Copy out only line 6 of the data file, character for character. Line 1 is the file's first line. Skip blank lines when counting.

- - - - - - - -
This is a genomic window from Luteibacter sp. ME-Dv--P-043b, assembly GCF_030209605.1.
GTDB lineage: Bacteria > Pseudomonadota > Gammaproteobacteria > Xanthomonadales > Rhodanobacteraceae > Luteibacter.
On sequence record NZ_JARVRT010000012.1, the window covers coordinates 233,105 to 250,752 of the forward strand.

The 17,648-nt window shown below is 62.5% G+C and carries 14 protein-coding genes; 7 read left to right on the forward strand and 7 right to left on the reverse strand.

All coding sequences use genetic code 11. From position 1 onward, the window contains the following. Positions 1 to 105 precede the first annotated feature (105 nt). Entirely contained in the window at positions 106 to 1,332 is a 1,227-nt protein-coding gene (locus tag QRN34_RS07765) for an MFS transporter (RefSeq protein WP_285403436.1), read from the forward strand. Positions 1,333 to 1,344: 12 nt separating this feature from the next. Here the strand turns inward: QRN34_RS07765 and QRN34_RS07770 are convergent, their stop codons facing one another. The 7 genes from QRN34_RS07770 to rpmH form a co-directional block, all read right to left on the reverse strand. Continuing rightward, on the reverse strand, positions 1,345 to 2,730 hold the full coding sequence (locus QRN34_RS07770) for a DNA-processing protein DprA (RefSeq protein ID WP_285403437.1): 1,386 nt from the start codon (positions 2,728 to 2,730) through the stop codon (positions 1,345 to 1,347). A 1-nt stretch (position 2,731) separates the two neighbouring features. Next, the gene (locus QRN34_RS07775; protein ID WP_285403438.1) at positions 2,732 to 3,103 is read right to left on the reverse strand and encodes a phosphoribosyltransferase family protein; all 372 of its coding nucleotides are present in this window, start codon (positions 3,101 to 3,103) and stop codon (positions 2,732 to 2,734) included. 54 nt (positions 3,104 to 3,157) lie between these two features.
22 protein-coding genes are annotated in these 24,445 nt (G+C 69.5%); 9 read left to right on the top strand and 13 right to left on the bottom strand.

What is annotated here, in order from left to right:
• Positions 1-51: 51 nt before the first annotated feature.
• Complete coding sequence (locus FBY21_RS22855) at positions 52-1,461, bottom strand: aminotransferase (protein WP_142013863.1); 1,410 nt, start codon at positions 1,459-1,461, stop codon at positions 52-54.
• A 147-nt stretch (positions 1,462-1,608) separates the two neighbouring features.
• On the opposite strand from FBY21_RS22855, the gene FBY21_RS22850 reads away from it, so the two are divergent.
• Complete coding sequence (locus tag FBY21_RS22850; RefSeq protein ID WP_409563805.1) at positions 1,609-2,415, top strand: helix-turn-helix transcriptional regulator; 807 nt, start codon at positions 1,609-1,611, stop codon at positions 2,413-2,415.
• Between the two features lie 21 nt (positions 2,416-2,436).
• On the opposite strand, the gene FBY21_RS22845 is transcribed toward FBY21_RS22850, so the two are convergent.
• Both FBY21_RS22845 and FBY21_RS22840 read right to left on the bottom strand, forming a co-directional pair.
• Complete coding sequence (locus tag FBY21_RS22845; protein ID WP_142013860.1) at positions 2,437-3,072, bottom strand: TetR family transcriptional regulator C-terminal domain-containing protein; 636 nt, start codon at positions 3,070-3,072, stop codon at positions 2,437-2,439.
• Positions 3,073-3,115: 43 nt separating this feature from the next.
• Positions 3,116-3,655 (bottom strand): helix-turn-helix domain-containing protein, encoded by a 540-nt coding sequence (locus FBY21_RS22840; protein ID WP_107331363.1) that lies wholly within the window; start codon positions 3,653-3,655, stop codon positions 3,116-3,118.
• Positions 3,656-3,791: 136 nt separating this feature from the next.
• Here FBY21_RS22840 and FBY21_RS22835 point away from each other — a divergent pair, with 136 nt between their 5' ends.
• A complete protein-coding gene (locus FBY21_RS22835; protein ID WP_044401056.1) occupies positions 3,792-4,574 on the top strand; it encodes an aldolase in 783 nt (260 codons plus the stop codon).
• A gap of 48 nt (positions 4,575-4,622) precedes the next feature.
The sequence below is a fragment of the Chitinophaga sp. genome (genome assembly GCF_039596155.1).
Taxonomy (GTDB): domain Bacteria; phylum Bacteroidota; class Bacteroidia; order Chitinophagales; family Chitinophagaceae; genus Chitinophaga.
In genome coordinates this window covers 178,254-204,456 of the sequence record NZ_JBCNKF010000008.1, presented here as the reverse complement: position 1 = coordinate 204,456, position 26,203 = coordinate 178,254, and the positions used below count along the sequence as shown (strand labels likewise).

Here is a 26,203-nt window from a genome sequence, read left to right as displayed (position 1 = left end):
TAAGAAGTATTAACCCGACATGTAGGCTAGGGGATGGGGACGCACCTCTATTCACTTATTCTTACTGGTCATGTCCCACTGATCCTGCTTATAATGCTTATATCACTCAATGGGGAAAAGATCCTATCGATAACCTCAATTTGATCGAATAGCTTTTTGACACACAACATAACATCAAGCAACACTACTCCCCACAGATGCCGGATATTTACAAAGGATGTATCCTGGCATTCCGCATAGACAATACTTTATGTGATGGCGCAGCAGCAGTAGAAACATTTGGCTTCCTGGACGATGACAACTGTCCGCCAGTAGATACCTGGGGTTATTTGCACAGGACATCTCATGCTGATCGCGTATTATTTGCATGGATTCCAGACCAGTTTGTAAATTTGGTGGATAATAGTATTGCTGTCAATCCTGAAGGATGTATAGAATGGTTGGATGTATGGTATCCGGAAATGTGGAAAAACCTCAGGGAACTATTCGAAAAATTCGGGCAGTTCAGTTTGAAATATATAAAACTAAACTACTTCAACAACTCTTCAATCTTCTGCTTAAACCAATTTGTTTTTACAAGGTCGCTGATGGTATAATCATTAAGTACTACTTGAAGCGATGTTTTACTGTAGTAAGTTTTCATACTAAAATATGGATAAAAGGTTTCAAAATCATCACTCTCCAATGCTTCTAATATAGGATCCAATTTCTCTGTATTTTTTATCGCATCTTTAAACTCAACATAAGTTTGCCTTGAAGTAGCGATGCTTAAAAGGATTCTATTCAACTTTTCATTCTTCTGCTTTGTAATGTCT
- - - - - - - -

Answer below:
22 protein-coding genes are annotated in these 24,445 nt (G+C 69.5%); 9 read left to right on the top strand and 13 right to left on the bottom strand.